The single Offshore zone includes all offshore waters within the Wet Tropics NRM marine region. It extends east from the boundary of the mid-shelf water to the boundary of the Great Barrier Reef Marine Park, and is bordered north and south by the Wet Tropics NRM marine region.

Water quality in the Offshore zone is less affected by plumes of sediments, nutrients and pesticides from river discharge than the inshore zones due to its distance from the land. The boundary is typically a minimum of 20 km from the mainland. The closest point to the Offshore zone boundary is Cape Kimberley, just north of the Daintree estuary (approx. 14 km from the mainland).

The Offshore zone includes numerous coral reefs, 15 of which are included in the offshore coral surveys for the Report Card. Unlike the inshore zone where coral reefs often occur in the shallow fringing waters of continental islands, the coral reefs in the Offshore zone predominantly grow on limestone platforms that are relics of past phases of reef growth. These coral reefs provide habitats for an immense diversity of organisms including hard and soft coral species, ascidians, bryozoans, molluscs, fish, turtles and marine mammals.

For 2022-23 an overall score and grade for the offshore marine zone was not available due to insufficient data. To produce an overall grade and score at least two of the three indices are required.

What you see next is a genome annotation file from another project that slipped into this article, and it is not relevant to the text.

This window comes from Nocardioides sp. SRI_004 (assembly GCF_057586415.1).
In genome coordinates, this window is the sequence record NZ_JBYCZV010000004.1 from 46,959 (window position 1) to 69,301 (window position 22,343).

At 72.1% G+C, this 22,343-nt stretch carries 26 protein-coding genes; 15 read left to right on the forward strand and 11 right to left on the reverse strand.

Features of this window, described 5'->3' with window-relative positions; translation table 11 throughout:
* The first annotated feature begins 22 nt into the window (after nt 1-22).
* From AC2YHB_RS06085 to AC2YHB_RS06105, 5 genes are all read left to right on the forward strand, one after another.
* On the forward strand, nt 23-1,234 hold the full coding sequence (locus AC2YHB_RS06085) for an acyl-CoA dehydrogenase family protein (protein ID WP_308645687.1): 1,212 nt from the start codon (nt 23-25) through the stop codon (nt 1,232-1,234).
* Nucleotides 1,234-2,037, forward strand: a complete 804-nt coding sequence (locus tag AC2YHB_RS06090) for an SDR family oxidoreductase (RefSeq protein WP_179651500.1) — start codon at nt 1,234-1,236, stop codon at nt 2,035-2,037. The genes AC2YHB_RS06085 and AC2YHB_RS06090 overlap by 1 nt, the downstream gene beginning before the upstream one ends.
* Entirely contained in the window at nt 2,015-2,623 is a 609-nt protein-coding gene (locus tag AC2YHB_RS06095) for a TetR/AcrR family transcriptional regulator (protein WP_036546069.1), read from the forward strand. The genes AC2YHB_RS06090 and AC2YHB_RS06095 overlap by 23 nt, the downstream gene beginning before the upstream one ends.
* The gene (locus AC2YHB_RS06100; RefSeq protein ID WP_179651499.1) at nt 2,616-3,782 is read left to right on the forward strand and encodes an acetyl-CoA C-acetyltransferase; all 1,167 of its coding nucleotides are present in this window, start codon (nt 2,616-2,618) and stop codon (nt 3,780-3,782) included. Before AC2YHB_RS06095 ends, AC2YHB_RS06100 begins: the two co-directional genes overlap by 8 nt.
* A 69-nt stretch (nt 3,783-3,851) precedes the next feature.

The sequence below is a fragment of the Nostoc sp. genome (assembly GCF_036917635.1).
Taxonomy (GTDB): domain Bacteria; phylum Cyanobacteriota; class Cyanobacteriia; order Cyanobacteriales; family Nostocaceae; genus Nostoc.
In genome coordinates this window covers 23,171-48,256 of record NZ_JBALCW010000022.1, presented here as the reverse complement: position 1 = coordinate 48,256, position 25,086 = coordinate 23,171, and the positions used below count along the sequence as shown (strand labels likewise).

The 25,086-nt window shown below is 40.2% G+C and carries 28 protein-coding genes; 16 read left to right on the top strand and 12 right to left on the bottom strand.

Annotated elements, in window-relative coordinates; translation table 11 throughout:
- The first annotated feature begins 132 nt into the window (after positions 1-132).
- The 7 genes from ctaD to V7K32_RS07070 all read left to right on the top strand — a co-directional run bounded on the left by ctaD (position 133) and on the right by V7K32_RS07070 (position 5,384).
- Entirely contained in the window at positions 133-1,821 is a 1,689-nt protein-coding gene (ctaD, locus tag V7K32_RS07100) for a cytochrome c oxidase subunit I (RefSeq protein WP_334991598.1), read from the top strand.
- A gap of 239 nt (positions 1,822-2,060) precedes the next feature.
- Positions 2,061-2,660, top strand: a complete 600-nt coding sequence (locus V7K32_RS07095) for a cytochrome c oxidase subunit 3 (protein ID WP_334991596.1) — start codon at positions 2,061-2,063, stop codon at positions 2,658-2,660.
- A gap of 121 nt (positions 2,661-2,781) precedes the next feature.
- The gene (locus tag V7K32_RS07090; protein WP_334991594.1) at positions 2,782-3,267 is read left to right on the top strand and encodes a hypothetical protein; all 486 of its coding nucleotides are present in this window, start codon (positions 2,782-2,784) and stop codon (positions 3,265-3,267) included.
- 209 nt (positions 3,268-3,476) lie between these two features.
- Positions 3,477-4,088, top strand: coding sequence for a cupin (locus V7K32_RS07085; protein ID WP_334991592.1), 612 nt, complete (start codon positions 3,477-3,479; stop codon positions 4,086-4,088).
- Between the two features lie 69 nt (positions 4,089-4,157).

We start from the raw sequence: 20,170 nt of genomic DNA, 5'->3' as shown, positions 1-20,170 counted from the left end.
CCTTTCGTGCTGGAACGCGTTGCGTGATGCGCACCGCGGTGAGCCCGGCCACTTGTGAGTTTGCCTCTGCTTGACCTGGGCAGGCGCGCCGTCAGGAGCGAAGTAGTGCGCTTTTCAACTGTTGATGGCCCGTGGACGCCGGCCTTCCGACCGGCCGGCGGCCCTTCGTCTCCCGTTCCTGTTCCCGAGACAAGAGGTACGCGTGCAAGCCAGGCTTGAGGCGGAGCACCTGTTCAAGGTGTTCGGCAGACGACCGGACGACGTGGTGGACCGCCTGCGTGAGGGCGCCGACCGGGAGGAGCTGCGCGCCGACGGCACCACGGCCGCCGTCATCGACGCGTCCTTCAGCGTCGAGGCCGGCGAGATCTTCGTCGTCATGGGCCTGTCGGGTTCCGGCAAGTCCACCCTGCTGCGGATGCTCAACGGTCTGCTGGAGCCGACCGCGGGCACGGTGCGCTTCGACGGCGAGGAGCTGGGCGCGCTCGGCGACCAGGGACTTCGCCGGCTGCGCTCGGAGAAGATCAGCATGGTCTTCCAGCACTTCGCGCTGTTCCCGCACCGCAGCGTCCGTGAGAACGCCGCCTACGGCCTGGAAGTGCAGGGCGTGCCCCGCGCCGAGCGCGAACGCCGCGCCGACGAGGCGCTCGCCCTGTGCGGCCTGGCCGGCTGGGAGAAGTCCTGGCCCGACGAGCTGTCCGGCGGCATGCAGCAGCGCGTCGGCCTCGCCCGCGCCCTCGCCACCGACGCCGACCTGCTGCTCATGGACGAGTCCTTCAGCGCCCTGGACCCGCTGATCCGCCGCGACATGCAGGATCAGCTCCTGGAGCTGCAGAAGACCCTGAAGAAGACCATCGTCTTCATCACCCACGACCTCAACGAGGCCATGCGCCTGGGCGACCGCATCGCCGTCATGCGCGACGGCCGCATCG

For 2022-23 there was no water quality monitoring program in place to allow for reporting on offshore water quality. For previous years offshore water quality results were obtained from the BoM Marine Water Quality (MWQ) dashboard which was decommissioned in 2021. Alternative data sources are to be identified for reporting offshore water quality as from the 2023-24 reporting year.

Key results

  • The overall coral condition grade in 2022-23 for the Offshore zone remained ‘good’ since the previous year with the score unchanged at 61. The condition assessment is based on surveys of 9 offshore coral reefs. Offshore coral condition is assessed from the juvenile density, coral cover, and coral change indicators.
  • The score for juvenile density decreased, whilst the scores for coral cover and coral change increased.
  • Hard coral cover increased to its highest level since 2016-17 for the offshore zone and the grade improved from ‘poor’ to ‘moderate’.
  • Impacts of coral bleaching from the 2020-21 summer accumulated heat stress event were minimal on surveyed reefs.
  • The 2022-23 reef surveys recorded no potential, incipient or active crown-of-thorns starfish outbreaks in the offshore zone.
  • All reefs have shown a general improvement in coral cover following impacts from heat stress and crown-of-thorns starfish between 2016 and 2018.

The diagram below shows the detailed results for each indicator by year. Click on the timeslider to see data from previous years.

Further Information

For a detailed breakdown of the results and trends, visit the results dashboard or read the methods and results technical reports.